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Mass digitization

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Definition Edit

Mass digitization

refer to projects in which the scale of digital copying is so extensive as to make the individual clearance of rights a practical impossibility.[1]

Overview Edit

"The term 'mass digitization' does not lend itself to a precise definition. As an initial matter, there is no generally agreed-upon standard for determining whether a project is sufficiently large to be considered 'mass' digitization. In its 2011 Legal Issues in Mass Digitization publication, the Office observed that, in the context of books, the term had come to mean 'large-scale scanning,' and cited the then-15 million-volume Google Books project as a 'consensus' example of a project that would qualify. At the same time, the Office noted the possibility that 'a project capturing far fewer books might also be considered mass digitization."

* * *

Moreover, the concept of mass digitization, in general, cannot easily be defined by type of work, purpose, or use. While the term is commonly associated with library projects — for example, creating digital copies of an entire collection to facilitate preservation and access — in many cases 'mass digitization involve activities that exceed the purpose of building a digital library."[2]

Policy considerations Edit

"[M]ass digitization presents a variety of complex policy considerations, including both opportunities and risks. Some mass digitization projects offer considerable public benefits. In the Google Books litigation, for example, the district court identified several valuable purposes served by that project, including facilitating research, both through traditional methods and newly developed 'data mining' techniques, expanding across to books, particularly for traditionally underserved populations such as the print-disabled; preserving '[o]lder books . . . that are falling apart buried in library stacks'; and generating new audiences and sources of income for authors and publishers. As the United States recognized in that case, "[b]reathing life into millions of works that are now effectively dormant, allowing users to search the text of millions of books at no cost . . . and enhancing the accessibility of such works for the disabled and others are all worthy objectives."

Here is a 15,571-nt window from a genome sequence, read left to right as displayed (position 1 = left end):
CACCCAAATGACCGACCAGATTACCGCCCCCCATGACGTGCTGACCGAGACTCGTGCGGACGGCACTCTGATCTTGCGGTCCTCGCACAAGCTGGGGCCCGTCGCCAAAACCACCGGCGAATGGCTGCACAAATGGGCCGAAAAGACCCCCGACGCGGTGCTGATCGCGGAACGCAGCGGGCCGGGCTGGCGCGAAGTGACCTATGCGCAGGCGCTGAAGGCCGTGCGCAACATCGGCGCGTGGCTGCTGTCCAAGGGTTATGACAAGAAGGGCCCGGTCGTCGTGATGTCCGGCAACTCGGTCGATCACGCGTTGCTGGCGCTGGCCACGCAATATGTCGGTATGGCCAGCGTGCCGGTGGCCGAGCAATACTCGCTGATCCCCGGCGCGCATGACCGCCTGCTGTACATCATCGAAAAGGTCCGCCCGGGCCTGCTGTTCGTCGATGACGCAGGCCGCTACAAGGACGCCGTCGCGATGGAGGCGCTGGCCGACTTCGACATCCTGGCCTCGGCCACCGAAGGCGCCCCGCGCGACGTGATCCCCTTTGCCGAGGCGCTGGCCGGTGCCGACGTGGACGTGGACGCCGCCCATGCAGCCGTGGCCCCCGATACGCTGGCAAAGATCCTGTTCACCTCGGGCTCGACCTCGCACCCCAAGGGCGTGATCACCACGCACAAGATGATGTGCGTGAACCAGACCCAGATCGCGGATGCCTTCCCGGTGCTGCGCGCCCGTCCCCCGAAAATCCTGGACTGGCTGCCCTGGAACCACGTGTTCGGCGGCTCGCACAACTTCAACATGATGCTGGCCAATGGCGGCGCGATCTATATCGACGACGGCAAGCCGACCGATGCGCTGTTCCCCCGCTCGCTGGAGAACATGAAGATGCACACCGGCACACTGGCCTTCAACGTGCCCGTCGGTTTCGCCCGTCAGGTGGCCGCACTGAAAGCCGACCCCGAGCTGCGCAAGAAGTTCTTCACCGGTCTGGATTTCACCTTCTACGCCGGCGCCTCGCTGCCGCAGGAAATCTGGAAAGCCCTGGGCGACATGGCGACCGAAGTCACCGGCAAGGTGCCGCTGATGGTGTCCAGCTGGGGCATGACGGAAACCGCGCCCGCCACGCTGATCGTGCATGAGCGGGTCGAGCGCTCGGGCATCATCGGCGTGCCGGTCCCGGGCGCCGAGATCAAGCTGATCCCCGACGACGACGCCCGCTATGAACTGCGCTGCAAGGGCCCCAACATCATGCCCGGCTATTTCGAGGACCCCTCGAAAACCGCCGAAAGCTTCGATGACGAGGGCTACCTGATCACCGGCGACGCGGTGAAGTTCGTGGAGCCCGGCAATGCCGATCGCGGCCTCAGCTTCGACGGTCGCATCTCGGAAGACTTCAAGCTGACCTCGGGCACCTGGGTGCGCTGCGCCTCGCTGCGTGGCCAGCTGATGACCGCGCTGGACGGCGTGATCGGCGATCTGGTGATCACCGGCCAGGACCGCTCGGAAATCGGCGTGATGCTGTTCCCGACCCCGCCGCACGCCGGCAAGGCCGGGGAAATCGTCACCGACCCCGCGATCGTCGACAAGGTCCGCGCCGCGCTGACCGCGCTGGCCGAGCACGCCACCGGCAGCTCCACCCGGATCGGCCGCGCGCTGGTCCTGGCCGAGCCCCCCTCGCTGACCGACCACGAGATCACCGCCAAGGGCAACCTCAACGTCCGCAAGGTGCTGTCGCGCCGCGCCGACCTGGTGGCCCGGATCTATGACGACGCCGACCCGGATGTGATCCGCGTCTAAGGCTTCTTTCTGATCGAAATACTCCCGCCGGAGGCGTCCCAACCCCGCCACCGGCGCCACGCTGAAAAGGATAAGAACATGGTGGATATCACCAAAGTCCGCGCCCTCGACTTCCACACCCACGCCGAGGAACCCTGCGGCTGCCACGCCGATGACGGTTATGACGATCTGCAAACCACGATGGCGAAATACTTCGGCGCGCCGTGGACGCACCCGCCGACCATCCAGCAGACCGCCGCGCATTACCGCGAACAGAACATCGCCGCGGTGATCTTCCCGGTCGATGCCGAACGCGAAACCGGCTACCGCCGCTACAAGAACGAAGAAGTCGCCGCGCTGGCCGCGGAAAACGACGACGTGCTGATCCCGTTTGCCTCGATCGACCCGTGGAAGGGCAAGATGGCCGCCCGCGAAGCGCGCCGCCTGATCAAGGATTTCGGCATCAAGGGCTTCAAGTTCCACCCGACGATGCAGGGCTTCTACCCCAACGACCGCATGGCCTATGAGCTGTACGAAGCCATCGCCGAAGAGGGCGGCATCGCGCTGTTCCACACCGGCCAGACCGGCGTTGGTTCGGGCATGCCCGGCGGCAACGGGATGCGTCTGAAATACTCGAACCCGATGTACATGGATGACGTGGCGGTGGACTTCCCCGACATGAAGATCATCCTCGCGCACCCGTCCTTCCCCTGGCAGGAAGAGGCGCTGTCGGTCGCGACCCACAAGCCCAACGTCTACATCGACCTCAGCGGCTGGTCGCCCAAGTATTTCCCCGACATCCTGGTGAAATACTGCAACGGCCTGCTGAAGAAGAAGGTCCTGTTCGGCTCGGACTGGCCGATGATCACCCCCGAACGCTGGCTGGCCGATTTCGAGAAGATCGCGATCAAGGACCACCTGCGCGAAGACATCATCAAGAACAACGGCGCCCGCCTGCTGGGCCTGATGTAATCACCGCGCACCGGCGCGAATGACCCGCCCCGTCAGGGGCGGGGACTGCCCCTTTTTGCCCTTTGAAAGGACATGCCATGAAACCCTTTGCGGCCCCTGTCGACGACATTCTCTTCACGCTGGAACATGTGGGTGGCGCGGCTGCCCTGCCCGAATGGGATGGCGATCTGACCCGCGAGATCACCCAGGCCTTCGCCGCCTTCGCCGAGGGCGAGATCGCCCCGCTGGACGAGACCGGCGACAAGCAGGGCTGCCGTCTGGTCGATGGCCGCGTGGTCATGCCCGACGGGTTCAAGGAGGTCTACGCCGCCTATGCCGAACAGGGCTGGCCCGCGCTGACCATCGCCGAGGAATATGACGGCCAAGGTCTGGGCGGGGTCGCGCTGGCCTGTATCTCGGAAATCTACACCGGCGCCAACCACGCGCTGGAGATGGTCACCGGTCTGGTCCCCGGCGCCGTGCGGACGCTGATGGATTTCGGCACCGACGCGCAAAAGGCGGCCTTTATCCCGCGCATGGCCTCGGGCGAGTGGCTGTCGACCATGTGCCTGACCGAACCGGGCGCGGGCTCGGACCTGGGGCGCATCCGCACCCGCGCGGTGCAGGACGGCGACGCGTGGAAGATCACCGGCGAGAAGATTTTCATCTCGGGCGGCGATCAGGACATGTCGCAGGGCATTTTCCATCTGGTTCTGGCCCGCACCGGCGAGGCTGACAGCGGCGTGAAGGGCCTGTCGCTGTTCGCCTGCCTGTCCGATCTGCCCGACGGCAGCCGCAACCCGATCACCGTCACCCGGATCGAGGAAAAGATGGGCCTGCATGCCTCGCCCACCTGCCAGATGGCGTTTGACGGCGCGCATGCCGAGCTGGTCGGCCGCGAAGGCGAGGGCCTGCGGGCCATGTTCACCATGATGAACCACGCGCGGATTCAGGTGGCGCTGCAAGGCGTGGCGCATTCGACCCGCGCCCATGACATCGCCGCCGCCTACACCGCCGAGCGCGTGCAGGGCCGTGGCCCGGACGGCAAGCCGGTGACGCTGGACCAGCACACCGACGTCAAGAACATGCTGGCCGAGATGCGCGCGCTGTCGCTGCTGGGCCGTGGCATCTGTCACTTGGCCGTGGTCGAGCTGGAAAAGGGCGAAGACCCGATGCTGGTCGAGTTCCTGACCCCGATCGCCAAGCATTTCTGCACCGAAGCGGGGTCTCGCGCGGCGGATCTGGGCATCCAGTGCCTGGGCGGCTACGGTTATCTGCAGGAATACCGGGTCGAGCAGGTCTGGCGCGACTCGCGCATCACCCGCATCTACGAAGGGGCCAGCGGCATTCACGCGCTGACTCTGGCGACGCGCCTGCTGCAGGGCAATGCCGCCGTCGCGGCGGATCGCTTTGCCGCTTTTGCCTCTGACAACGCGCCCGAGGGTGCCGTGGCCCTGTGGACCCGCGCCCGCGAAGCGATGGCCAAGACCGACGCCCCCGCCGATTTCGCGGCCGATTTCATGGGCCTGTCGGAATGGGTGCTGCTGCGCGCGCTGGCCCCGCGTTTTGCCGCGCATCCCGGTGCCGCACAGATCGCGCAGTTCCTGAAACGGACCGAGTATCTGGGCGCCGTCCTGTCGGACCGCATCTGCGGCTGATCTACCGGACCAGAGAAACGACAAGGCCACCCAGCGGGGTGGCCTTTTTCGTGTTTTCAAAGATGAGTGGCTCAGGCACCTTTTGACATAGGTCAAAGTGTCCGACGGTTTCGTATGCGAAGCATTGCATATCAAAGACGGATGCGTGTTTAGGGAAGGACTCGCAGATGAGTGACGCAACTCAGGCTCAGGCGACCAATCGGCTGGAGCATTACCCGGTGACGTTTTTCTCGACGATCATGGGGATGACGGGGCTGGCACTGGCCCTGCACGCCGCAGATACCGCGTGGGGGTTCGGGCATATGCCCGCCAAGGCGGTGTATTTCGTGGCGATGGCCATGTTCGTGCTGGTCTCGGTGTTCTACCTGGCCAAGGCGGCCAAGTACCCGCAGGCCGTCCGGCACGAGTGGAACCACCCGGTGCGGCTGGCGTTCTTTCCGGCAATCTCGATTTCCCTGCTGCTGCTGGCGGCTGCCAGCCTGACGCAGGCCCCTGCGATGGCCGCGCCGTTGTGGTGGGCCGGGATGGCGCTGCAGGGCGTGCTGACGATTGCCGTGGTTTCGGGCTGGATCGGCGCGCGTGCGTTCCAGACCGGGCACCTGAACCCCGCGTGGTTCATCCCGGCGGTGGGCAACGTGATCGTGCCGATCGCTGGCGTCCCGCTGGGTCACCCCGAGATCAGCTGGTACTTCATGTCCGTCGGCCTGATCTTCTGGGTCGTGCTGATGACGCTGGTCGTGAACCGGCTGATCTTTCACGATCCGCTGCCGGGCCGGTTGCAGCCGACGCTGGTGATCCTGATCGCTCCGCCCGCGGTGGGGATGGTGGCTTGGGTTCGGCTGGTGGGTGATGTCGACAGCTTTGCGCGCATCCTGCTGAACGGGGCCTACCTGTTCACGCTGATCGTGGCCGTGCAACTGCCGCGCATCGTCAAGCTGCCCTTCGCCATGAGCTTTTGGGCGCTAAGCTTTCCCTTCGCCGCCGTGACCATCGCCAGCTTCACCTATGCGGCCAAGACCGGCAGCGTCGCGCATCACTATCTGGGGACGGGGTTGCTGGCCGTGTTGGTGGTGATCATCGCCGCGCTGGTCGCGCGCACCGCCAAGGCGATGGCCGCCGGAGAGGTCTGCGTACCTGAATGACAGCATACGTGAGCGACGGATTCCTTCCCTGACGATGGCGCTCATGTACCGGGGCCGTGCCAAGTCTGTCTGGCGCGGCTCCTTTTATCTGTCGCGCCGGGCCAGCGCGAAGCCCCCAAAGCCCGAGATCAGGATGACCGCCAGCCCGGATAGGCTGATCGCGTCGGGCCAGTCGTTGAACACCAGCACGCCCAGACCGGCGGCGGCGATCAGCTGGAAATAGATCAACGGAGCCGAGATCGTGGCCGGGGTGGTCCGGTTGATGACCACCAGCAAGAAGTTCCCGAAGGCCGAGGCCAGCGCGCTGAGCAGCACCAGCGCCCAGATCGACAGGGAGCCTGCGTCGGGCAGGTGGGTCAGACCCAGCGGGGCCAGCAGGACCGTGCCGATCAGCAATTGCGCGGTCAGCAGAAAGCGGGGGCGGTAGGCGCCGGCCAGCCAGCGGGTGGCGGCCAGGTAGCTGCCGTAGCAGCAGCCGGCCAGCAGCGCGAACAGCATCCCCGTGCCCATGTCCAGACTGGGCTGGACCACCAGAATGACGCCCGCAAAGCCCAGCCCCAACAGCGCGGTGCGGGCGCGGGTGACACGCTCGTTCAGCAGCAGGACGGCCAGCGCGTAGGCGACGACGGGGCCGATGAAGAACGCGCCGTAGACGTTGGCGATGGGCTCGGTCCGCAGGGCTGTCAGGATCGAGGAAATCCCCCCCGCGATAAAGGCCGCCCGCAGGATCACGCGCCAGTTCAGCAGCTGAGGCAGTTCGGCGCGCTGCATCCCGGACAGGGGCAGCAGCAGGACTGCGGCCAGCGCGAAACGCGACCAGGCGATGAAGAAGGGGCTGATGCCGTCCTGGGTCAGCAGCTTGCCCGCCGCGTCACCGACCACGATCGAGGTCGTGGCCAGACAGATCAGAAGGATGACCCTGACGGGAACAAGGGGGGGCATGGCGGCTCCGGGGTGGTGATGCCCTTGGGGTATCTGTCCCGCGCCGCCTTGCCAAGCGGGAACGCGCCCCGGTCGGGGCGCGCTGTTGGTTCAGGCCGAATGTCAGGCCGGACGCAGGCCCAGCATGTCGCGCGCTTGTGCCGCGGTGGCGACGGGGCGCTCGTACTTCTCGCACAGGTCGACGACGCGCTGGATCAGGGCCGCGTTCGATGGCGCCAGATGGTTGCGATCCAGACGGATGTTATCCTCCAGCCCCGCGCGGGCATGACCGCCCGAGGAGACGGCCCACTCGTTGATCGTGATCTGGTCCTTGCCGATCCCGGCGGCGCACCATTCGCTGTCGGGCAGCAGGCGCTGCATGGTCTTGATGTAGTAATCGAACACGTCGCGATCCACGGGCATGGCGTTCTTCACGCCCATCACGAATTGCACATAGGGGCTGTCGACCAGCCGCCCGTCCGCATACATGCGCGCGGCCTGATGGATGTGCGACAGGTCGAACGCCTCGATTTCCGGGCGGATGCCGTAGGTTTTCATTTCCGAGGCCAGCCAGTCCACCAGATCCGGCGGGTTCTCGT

* * *

Realizing such benefits, however, may require qualification of certain exclusive rights under copyright law. Indeed, because of the practical impossibility of securing clearances on a work-by-work basis, current mass digitization projects in the United States either are limited to public domain works or rely on the fair use doctrine to justify copying and using works or parts of works without the rightsholders' advanced authorization. While certainly some of these uses may be fair, many have argued that such a system "seems to turn on it head; while copyright is a system of ex ante permissions, mass digitization comes with a compelling demand to revert copyright into an opt-out regime' in which a copyright owner must take affirmative steps to exclude his or her work. The district court in the Google Books case emphasized that concern in rejecting the proposed class action settlement, finding it 'incongruous with the purpose of the copyright laws to place the onus on copyright owners to come forward to protect their rights when Google copied their works without first seeking their permission."

Others have noted more practical concerns. Some stakeholders contend that, absent adequate security protections, mass digitization could precipitate the introduction into the marketplace of a flood of unauthorized digital copies of copyrighted works. "[W]ith no limits on who could undertake mass digitization," they argue, "copyrighted works would inevitably be copied by entities that are not trustworthy, who, for example, might take no steps to prevent further downstream copying and distribution."

In analyzing these competing considerations, the overarching question is whether the copyright system can strike an appropriate balance between facilitating those aspects of mass digitization that serve the public interest and safeguarding the rights of copyright owners.

References Edit

  1. Orphan Works and Mass Digitization: A Report of the Register of Copyrights, at 73.
  2. Id. at 72-73.

See also Edit

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